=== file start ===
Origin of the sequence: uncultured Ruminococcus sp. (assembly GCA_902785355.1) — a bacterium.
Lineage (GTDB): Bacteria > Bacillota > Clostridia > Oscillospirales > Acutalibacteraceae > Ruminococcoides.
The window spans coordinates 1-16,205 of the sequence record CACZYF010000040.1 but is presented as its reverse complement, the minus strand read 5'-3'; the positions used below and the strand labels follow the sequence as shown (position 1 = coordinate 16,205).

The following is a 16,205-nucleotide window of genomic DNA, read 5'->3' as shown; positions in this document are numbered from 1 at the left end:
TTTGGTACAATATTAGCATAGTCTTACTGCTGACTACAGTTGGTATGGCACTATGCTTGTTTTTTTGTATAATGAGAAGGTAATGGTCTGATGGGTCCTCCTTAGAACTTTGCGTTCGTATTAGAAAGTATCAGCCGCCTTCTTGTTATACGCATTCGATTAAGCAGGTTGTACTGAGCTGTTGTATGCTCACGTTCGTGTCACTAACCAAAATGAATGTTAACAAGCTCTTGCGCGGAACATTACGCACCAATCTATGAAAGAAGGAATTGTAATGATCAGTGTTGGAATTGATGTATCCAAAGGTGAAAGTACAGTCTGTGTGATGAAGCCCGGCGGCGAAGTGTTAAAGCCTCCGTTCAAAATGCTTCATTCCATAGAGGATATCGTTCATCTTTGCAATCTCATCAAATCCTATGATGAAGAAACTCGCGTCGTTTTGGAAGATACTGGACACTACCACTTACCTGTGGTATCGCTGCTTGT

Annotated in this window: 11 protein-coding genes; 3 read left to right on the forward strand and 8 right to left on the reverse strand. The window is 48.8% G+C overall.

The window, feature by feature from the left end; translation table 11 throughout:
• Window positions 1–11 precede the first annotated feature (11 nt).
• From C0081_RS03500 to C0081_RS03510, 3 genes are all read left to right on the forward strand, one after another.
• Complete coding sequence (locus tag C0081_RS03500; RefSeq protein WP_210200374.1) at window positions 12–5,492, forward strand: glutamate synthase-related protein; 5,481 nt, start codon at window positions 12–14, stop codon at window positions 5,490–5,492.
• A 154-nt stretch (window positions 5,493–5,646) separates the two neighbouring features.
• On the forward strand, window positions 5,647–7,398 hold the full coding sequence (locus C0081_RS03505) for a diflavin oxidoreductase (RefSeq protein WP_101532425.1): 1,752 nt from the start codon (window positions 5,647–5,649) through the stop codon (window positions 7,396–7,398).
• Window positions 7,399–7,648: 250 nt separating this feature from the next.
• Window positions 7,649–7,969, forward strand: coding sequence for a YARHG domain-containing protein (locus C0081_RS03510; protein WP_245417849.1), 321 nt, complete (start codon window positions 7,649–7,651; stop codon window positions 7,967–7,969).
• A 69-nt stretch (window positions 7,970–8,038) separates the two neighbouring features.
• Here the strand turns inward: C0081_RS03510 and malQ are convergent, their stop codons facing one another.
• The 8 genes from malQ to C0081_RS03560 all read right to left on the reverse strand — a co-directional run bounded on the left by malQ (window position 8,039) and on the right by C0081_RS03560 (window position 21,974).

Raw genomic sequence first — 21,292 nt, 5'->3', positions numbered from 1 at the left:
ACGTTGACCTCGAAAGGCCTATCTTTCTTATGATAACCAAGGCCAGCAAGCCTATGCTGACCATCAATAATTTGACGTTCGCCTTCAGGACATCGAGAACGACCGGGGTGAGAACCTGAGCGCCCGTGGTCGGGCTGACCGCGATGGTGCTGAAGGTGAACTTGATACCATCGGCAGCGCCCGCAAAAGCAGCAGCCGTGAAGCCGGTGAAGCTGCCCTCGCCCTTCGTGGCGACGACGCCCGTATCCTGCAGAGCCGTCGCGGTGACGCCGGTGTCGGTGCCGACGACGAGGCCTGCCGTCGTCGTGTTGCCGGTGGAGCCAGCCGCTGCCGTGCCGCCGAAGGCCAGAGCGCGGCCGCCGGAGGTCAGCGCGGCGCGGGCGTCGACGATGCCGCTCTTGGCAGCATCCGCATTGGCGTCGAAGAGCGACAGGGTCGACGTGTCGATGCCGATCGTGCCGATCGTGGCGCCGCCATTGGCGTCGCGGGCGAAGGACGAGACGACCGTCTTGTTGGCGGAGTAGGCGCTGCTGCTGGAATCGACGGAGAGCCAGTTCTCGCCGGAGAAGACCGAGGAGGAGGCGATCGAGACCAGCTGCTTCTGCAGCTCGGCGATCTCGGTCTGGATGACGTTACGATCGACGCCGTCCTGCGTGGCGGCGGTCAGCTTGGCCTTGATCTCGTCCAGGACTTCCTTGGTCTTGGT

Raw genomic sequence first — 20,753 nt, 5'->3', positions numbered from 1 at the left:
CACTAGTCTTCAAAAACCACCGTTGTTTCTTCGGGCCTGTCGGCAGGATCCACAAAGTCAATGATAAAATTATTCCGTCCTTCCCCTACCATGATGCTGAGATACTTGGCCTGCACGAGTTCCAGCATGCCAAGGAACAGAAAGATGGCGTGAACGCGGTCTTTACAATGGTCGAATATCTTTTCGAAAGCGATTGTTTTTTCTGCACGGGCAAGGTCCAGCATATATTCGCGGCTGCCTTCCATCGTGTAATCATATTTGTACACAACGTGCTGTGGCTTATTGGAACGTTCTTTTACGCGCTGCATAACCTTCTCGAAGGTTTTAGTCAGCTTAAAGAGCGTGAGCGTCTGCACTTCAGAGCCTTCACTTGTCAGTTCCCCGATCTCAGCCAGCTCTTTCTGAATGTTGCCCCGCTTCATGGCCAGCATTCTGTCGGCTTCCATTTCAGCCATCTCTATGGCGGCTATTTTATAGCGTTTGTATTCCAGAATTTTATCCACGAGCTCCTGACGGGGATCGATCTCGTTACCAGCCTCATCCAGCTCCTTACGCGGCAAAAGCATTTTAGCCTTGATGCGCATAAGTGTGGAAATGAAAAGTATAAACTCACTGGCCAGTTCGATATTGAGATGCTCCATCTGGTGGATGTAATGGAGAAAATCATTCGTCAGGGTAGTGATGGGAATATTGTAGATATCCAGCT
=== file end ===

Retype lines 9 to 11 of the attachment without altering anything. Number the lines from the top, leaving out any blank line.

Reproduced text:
• From C0081_RS03500 to C0081_RS03510, 3 genes are all read left to right on the forward strand, one after another.
• Complete coding sequence (locus tag C0081_RS03500; RefSeq protein WP_210200374.1) at window positions 12–5,492, forward strand: glutamate synthase-related protein; 5,481 nt, start codon at window positions 12–14, stop codon at window positions 5,490–5,492.
• A 154-nt stretch (window positions 5,493–5,646) separates the two neighbouring features.